Estimated Price : +/1 $700/psf (Open for Sale on 11 Sept 2007)

District : 05

Location : Junction of West Coast Road, Clementi Road & Pasir Panjang Road

Facilities : include a pool, private jacuzzi and barbecue areas. The units are three storeys high and come with four bedrooms, an attic and a basement.

How Can I Reduce Payments To Ex-Wife?

Source : The Sunday Times, September 9, 2007

Q. I SETTLED my divorce this year. In the papers, we agreed on my monthly maintenance payments to my former wife and two children, totalling about $2,200. This is about 30 per cent of my monthly salary.

On top of this, I am also paying for expenses such as insurance, school fees and other miscellaneous items for my children.

After taking into account my car loan, expenses for my parents, daily expenditure and so on, I am left financially tight every month.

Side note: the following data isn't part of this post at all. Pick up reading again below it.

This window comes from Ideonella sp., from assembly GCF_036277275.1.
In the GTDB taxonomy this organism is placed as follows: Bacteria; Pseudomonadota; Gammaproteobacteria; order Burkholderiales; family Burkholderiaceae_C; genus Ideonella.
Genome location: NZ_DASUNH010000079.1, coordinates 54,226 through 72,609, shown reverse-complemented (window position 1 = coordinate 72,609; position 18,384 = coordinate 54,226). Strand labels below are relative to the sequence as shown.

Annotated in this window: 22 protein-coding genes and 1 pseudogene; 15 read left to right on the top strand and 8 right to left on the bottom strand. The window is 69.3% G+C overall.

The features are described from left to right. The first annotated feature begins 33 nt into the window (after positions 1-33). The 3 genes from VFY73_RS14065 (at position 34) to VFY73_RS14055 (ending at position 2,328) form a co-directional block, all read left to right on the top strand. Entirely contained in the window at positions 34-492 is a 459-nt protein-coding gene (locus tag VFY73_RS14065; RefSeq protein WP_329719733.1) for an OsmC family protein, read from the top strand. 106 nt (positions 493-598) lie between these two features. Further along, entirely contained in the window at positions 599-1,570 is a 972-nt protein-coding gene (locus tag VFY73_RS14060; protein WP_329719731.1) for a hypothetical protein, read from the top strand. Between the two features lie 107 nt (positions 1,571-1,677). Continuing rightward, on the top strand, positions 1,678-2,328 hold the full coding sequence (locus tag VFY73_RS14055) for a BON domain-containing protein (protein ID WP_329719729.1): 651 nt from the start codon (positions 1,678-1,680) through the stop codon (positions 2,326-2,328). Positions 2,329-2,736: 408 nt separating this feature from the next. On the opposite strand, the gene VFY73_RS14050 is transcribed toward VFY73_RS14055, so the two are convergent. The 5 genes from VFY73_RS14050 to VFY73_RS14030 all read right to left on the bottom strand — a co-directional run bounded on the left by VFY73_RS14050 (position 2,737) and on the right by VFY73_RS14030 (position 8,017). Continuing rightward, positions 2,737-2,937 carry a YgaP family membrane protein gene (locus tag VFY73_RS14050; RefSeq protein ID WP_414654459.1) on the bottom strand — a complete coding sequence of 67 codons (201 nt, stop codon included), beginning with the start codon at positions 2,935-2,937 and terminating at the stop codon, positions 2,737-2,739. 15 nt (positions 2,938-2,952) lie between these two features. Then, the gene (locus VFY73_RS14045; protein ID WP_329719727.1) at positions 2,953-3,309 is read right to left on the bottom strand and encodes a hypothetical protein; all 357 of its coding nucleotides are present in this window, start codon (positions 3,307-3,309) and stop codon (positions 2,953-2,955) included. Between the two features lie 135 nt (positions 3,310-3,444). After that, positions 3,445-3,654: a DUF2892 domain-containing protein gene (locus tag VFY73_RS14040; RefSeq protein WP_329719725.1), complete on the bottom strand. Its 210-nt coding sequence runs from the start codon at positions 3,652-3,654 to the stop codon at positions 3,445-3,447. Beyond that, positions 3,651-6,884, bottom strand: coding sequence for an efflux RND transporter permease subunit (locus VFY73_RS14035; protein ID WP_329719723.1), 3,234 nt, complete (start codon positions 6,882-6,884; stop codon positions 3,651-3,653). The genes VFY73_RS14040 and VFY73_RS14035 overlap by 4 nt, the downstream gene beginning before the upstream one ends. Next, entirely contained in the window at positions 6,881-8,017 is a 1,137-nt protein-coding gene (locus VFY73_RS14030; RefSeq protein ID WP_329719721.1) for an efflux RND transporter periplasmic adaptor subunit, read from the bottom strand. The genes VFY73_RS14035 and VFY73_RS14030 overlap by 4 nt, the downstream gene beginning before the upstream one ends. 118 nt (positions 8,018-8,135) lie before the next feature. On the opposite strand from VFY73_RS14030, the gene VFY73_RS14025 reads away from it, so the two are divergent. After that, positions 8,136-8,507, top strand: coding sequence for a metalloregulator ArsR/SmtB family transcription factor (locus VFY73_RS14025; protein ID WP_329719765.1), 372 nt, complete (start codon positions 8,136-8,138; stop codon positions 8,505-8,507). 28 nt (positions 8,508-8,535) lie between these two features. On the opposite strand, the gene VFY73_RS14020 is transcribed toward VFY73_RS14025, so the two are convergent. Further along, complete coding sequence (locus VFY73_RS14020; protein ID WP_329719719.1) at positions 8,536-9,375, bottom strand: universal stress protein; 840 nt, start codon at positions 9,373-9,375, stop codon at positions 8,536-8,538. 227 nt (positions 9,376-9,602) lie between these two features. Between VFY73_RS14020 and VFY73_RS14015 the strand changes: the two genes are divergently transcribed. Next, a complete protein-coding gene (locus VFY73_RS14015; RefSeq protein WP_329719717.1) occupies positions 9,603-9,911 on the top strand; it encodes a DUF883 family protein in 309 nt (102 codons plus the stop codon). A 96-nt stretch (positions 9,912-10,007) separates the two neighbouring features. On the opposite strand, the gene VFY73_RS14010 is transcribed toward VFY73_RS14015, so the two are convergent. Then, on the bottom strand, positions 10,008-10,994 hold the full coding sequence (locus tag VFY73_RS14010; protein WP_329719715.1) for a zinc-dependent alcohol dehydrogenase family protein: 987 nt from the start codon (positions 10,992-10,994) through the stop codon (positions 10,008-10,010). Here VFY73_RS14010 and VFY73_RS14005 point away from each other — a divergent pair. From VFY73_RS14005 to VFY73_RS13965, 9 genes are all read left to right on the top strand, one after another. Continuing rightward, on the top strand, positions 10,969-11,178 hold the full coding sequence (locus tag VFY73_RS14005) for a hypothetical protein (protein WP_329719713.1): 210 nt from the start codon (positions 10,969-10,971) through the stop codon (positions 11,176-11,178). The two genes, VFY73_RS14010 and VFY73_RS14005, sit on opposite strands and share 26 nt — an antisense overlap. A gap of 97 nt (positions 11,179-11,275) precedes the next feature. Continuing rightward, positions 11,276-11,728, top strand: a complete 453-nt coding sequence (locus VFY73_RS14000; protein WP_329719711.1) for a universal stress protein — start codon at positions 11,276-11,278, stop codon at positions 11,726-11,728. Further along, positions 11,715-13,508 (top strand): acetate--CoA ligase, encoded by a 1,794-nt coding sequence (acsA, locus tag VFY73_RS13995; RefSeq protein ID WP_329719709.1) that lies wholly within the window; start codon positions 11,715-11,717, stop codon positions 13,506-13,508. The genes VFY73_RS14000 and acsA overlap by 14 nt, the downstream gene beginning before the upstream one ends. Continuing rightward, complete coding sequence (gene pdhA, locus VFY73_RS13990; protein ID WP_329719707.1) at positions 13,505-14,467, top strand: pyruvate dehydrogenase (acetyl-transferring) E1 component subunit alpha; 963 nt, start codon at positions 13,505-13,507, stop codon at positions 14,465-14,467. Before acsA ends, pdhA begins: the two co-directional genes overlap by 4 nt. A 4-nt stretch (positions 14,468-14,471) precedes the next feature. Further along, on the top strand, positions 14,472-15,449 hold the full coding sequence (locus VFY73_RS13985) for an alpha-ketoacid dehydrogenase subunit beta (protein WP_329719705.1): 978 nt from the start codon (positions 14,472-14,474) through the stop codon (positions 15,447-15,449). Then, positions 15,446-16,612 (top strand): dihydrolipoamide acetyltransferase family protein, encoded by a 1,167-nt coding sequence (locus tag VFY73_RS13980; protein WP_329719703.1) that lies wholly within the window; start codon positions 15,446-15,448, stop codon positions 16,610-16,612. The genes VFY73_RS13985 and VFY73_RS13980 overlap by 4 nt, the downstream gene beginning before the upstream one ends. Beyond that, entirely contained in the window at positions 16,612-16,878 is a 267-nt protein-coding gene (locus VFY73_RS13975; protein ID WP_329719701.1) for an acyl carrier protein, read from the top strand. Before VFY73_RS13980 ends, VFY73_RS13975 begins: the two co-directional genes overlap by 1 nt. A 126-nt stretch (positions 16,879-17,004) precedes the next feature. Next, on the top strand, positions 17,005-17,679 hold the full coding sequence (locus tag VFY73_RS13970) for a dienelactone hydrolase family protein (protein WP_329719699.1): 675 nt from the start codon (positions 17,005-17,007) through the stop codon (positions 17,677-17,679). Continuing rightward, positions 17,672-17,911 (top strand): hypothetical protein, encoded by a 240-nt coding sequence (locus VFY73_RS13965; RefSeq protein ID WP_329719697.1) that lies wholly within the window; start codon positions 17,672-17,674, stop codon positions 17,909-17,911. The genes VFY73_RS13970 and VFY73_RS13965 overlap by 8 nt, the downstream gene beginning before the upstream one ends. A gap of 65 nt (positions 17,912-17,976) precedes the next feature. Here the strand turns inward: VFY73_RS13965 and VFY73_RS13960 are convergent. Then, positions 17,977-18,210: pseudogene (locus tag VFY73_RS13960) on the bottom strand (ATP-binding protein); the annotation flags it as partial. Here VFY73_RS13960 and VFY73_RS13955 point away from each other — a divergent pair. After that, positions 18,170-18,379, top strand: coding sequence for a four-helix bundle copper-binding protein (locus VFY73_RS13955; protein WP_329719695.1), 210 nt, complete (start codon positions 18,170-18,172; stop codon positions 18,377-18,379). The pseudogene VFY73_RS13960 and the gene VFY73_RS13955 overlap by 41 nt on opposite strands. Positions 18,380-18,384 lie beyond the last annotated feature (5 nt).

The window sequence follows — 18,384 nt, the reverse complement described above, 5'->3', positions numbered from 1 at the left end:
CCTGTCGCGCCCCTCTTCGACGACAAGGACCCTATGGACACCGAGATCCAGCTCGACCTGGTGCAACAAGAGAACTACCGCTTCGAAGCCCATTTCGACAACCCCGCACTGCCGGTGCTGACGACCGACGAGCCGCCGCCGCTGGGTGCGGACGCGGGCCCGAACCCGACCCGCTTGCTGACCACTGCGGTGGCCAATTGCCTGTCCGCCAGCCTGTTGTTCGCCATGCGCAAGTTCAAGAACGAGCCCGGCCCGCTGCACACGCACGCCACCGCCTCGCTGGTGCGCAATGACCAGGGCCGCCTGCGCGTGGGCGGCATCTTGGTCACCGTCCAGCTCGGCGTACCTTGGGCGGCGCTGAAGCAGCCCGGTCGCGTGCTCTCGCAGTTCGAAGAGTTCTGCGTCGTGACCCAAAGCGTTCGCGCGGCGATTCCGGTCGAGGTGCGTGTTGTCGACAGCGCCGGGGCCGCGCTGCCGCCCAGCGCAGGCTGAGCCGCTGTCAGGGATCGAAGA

I would like to buy a new home and start a family and have children with my girlfriend. We also have plans to invest in properties other than our home. I would like to seek your professional advice on the following:

If I were to re-marry and start a new family, based on the above information, would I be able to reduce the monthly maintenance?

What will the judgment be based on? Will my personal income or my household income - that is, including my new wife’s income - be taken into consideration?

What are the procedures I have to take? Will my investments in more than one property affect the reduction of the maintenance?

My former wife requested an amount to be paid to her monthly out of the $2,200 and I understand that I will have to pay this until she remarries.

However, if she never remarries, is there any way I can stop paying her since she is working and earns a fairly good income?

A. IF YOU are thinking of reducing the monthly maintenance for your children and former wife, you will have to apply to the court to vary the existing maintenance order. This is usually done with the help of lawyers.